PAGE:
Villagers in Magoli village, Dete, who lost livestock to a stray pride of three nomad male lions have put up a boma to prevent further loss.
A boma is an enclosure, especially for animals.
Discussions held between Hwange Lion Research, Parks and the Rural District Council concluded that in the absence of other options to move the lions, they would have to be shot.
The villagers attained support from conservationists and various organisations who donated money and building material among other resources needed to go through with the task.
Speaking to CITE in an interview, Mr Ndlelende Ncube, coordinator of Tikobane Trust, said they were working with Mother Africa Trust who roped in some Norwegian volunteers to assist.
“After engaging the ZimParks, we realised we were not getting much assistance. More livestock continued to be killed which indicated that the danger for more loss was eminent,” said Ncube.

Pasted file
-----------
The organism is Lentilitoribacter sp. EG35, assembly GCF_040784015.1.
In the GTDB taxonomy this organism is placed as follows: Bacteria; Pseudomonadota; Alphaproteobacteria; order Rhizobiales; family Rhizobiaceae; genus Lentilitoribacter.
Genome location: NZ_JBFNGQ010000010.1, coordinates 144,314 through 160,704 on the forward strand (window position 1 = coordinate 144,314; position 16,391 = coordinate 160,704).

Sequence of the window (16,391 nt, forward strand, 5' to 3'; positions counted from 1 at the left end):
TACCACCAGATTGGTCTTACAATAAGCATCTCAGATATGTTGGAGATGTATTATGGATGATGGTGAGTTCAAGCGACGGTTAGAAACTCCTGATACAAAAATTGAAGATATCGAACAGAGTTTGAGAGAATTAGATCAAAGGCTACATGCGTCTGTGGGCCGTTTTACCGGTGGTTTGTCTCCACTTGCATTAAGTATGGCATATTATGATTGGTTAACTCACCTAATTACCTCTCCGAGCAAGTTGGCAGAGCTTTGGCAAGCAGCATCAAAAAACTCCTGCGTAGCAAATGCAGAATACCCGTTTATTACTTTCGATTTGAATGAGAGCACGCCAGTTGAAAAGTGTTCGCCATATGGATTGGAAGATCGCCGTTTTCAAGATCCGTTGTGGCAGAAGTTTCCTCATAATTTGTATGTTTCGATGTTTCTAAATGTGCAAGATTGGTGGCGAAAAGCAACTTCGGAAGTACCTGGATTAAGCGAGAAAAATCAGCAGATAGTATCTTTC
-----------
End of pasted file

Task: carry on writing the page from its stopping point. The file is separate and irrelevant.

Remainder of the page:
“As a community we decided to engage organisations, councillors and traditional leaders. We are grateful for the tremendous support we got in form of finance, building material among other resources”.
Ms Sharoon Hoole, who is part of the Zimbabwe Conservation Task Force who works closely with the community said the community accepted the need for the project and took responsibility over it.
“Mother Africa Trust and Panthera came to give guidance. They agreed to build a community boma at no cost and to bring more help. Together with the community, a predator secure boma was put up from scratch.
Ms Hoole said the responsibility taken by the community indicates an understanding on the need to conserve wildlife.
“These lions caused chaos from Chizaria to Dete hunting livestock. Everyone involved in the building of the structure identifies with the problems faced. This has motivated everyone to accept the project and feel entitled to own it.”
Ms Hoole said the decision to kill the lions without transparency unsettled numerous parties interested in the conservation of wildlife.
“People wanted to save the lions while others lobbied for the plight of the community. We were aware the Parks would do nothing and killing is no solution for the community because there is a high probability after these lions more animals could come,” she said.